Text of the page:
It doesn’t matter how bad you are at small talk: With practice and the right strategies, you can improve. Small talk is a skill just like any other.
1) Look for opportunities to make small talk.
The more frequently you do it, the more comfortable you’ll become. You’ll also quickly learn which topics generate the best conversations, how to gauge a person’s mood and personality by their body language and tone of voice when to pivot to new topics, and the signs a conversation has wrapped up.
To reduce your nervousness, practice your small talk in a low-stakes environment. Go to a casual networking event for a different industry, attend a meetup, or ask your friends to bring you along to their work events.
You can also “train” by talking to strangers when you’re out and about — just make sure you don’t force a conversation with anyone who’s clearly not interested.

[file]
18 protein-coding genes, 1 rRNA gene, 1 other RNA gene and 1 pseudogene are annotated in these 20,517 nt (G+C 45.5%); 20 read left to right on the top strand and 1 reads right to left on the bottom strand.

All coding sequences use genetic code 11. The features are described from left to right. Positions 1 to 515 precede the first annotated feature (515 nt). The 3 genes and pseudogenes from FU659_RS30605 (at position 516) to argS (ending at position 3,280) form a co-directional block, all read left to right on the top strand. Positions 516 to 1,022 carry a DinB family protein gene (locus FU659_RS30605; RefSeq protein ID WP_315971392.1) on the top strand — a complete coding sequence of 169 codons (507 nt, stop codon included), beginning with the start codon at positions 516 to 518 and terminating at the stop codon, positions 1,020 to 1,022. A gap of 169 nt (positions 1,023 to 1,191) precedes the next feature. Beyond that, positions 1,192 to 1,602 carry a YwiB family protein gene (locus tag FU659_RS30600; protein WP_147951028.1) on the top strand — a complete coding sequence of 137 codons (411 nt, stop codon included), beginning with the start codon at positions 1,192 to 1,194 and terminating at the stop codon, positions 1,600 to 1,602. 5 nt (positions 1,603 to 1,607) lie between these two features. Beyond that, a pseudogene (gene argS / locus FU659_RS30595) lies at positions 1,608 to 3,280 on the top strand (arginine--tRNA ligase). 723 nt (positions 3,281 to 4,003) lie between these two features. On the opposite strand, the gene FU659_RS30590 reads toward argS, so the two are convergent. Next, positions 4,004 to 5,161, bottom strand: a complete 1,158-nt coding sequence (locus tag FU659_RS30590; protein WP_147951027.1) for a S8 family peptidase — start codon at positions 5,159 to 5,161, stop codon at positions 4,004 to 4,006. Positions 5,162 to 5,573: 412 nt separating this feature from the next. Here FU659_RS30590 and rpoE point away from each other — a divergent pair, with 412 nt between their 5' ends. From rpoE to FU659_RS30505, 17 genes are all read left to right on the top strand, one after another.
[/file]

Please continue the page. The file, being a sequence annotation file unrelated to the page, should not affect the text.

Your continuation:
2) Pretend you’re speaking to a friend.
Would you be on edge if you were making small talk with someone you knew really well? Probably not. If you need a quick trick to mitigate your anxiety, pretend the other person is a good friend. As an added benefit, this mental shift will make you seem warmer and friendlier.
3) Give yourself a break.
Don’t dwell on awkward moments or long silences. We’re all far more focused on and critical of ourselves than anyone else in the room. You might be cringing for days after you mess up someone’s name or crack a joke that falls flat, but chances are, every other person will forget within two minutes.
Next time you’re worried about a specific faux pas, remind yourself it’s nowhere near as big a deal as you think.
4) Set a goal.
Having an objective can make small talk feel more meaningful. For example, maybe you commit to meeting four people at an event or exchanging contact information with two other professionals in your field.
Once you’ve got a concrete goal, you’ll feel purposeful and focused. This also allows you to objectively measure your success.